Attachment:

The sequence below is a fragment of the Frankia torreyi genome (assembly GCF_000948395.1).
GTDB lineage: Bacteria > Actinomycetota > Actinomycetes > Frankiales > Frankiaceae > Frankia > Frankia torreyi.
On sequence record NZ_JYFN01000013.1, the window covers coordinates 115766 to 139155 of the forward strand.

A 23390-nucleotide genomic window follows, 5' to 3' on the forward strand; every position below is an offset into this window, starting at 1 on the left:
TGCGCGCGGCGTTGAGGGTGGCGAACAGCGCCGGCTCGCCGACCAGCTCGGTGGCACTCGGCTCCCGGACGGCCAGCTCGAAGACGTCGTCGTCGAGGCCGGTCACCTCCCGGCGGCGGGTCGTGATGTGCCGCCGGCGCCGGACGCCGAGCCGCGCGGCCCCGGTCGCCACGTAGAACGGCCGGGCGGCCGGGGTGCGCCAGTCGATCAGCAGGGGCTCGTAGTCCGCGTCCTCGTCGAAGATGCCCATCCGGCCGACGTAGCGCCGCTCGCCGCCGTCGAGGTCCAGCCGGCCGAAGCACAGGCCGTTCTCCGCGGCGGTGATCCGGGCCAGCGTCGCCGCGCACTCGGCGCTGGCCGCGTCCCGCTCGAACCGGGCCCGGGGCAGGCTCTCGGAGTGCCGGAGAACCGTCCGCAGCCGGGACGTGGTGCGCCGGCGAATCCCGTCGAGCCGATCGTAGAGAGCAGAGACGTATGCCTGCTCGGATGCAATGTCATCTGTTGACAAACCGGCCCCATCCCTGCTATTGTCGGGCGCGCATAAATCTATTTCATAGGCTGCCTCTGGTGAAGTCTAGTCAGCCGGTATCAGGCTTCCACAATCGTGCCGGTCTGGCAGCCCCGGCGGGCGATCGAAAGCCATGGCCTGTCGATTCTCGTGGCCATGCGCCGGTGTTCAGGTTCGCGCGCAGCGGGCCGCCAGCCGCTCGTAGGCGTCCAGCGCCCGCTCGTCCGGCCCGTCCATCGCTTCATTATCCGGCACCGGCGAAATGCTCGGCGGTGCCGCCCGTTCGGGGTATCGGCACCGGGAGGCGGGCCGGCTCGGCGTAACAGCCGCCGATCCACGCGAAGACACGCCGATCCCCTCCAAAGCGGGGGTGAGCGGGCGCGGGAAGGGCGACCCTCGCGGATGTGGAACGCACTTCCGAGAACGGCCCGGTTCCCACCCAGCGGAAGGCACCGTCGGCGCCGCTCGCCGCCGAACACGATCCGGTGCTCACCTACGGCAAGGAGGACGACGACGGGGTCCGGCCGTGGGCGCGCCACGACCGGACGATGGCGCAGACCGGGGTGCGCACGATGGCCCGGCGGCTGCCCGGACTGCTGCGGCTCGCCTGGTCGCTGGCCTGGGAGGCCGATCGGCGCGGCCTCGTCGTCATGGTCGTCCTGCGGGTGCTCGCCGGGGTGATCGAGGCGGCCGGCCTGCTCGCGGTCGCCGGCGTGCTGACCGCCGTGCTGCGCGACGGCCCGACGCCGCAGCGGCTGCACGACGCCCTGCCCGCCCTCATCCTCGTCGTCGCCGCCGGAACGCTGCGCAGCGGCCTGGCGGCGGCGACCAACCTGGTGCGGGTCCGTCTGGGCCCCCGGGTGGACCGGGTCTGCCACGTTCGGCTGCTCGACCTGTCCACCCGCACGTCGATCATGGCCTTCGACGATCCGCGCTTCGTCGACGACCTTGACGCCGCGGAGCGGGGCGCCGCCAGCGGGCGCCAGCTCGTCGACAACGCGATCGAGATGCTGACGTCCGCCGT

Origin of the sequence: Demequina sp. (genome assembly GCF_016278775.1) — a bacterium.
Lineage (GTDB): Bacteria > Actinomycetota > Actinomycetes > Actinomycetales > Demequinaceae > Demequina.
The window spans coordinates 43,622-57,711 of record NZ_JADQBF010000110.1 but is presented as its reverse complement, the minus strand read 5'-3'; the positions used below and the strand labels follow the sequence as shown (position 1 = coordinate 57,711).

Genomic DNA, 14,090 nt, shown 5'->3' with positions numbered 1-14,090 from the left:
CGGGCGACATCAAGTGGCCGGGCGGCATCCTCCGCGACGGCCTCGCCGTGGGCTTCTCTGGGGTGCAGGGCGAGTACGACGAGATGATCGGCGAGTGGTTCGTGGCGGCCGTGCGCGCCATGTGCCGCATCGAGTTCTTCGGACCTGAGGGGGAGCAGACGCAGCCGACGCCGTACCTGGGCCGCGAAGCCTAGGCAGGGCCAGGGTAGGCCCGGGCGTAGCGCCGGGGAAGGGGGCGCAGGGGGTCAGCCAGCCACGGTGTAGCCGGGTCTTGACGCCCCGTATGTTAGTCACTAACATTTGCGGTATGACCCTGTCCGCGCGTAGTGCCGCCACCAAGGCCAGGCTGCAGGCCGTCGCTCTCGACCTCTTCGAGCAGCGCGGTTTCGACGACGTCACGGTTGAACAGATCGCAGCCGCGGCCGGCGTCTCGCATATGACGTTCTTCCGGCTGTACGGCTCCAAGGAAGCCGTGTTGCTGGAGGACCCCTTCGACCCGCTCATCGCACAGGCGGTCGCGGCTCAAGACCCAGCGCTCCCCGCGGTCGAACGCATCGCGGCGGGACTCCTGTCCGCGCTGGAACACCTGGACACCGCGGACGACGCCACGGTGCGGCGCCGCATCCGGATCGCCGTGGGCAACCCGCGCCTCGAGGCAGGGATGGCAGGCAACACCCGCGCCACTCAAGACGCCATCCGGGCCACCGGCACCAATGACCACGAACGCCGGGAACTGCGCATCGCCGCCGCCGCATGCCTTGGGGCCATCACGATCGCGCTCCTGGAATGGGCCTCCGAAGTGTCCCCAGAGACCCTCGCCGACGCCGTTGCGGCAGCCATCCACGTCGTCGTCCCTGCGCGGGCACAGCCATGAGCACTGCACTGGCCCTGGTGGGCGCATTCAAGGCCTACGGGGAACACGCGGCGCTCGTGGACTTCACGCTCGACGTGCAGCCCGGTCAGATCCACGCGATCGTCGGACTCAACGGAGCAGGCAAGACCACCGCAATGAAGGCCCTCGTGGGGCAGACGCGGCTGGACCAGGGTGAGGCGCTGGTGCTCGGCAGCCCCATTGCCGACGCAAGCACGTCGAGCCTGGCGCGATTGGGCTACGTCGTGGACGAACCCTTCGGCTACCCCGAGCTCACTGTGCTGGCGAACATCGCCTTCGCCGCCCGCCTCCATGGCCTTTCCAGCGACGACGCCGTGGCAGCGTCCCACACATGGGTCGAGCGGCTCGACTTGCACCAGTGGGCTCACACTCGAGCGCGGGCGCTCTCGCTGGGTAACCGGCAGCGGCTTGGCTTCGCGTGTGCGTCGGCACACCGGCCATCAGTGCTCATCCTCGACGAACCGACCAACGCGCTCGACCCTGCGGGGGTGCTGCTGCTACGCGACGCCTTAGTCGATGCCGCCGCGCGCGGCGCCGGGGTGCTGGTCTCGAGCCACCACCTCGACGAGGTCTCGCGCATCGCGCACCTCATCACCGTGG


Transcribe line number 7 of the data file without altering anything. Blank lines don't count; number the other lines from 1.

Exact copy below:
Lineage (GTDB): Bacteria > Actinomycetota > Actinomycetes > Actinomycetales > Demequinaceae > Demequina.